Schosberg remains in awe of Violette, who died in 2018 at age 65 after a long battle with cancer. The New York Racing Association renamed the Rockville Centre Stakes in Violette's honor in 2019. The Rick Violette Stakes for New York-breds will be run on Aug. 17 at Saratoga, coinciding with the third annual Thoroughbred Aftercare Day, a celebration of the off-track Thoroughbred and the various charitable organizations that care for them.

“Man, whatever drove Rick Violette, I wish I had one-tenth of it,” Schosberg  said. “He was so passionate about everything in the industry with regards to, obviously, the health and welfare of the horses, but also the health and welfare of the backstretch workers. He wanted to make sure things got done right.

Rick Violette

“He was a great mentor,” Schosberg said of Violette. “His vision wasn't just transitioning horses from the racetrack to safe and accredited organizations, but it was also spurring the demand for Thoroughbreds in their retirement and in second careers through the Take 2 program. He just had the foresight and the program developed into what I think is the industry standard for facilitating transition from the racetrack to TAA-accredited organizations.”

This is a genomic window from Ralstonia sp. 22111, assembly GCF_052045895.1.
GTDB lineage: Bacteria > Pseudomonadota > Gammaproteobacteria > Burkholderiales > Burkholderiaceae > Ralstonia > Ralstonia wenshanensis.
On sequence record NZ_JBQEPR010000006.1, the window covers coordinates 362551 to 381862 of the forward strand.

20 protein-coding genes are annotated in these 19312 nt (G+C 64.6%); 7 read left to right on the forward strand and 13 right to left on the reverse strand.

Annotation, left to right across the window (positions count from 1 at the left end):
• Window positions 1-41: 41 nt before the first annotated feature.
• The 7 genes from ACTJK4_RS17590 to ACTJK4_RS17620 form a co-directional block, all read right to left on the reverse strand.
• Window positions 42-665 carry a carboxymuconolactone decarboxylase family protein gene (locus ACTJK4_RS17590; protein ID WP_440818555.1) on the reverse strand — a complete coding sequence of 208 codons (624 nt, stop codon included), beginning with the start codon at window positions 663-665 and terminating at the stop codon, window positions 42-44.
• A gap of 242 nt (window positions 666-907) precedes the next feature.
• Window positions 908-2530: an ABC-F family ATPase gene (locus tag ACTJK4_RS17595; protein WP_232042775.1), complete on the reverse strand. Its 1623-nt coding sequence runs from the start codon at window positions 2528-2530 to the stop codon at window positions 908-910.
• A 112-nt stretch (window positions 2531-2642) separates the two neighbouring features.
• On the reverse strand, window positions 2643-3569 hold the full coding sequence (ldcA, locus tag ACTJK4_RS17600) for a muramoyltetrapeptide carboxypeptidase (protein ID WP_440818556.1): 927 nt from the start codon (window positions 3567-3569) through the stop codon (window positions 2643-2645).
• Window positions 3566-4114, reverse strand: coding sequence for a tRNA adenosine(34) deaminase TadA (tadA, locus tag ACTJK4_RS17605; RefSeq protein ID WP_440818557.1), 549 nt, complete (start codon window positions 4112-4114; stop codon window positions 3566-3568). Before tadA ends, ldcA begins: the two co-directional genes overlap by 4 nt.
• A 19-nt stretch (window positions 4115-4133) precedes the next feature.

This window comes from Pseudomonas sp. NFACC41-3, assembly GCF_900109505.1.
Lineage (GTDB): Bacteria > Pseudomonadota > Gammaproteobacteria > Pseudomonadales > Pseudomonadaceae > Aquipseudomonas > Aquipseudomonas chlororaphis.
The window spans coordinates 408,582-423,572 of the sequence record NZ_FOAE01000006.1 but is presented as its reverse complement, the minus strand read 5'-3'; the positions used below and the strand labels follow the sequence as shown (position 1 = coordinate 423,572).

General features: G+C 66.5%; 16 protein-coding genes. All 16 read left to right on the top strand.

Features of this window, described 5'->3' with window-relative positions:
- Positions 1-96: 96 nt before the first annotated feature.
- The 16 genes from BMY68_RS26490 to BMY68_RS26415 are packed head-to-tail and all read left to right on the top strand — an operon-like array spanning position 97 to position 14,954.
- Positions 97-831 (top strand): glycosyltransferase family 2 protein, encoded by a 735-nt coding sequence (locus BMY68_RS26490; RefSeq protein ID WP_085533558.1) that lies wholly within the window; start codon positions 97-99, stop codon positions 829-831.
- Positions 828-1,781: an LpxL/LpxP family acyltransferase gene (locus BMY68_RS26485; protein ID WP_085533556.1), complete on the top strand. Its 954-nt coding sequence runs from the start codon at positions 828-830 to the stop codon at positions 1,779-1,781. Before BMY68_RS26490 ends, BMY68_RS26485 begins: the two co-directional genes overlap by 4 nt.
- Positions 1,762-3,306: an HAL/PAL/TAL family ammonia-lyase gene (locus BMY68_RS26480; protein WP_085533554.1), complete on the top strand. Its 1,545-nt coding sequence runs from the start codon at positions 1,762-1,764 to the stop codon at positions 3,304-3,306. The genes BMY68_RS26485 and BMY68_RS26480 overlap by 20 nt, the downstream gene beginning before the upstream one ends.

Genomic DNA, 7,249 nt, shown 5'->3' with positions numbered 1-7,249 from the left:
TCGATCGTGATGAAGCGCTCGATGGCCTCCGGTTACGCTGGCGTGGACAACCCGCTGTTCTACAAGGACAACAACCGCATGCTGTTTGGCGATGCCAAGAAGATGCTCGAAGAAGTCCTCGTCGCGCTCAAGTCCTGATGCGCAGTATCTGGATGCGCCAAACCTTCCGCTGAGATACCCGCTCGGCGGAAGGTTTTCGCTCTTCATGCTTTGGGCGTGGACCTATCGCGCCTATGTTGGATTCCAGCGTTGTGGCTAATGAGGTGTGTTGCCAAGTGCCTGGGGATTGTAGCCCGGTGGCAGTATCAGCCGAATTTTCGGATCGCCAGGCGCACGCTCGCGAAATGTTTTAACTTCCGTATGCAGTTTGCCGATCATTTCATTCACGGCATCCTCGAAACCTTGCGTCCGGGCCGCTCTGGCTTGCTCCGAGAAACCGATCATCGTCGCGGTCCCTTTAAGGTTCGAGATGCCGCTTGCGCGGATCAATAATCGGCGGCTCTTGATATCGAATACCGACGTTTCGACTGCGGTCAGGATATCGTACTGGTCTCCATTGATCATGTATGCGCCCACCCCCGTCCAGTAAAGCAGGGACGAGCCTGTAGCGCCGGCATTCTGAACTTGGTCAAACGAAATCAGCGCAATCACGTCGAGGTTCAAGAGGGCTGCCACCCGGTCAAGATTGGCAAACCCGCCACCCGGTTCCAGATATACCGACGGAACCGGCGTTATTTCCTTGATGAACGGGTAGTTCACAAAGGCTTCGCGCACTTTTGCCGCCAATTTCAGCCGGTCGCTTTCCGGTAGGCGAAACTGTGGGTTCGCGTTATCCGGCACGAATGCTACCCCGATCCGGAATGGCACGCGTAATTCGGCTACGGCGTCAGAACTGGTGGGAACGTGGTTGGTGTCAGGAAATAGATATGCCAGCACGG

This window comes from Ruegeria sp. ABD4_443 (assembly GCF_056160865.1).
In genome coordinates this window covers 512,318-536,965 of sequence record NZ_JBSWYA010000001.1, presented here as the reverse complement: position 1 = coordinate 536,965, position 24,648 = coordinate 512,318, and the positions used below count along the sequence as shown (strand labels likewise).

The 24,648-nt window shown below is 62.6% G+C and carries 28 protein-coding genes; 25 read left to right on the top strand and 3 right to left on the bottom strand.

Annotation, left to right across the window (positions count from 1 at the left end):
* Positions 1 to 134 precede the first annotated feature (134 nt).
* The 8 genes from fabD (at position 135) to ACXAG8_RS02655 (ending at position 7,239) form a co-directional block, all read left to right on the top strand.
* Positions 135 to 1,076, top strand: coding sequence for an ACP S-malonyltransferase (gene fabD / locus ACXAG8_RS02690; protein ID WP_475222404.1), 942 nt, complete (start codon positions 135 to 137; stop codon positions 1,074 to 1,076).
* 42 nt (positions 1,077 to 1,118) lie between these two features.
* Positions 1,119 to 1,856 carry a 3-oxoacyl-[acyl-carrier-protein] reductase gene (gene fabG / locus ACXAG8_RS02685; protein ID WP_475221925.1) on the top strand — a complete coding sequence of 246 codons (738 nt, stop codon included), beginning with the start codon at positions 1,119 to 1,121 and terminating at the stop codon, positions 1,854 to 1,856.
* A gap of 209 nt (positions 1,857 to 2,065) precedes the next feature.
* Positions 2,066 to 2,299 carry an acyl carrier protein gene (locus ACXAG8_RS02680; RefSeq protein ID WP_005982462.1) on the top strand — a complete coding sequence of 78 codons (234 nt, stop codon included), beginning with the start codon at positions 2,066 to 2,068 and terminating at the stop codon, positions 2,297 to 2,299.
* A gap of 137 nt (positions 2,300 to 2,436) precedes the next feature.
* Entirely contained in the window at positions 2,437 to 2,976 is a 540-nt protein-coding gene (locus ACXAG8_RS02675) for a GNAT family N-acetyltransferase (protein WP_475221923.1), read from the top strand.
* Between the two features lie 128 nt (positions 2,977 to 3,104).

Schosberg is doing his part to fill the void left by Violette's passing. In addition to serving as president of Take 2/Take the Lead, he is first vice president of NYTHA, a member of the board of directors of the Thoroughbred Aftercare Alliance, and serves on the Horseracing Integrity and Safety Authority's Horsemen's Advisory Group as well as the racetrack safety committee at NYRA tracks.

Schosberg said one of the keys to the success of the Take 2/Take the Lead program is that it has gained the trust of the horsemen.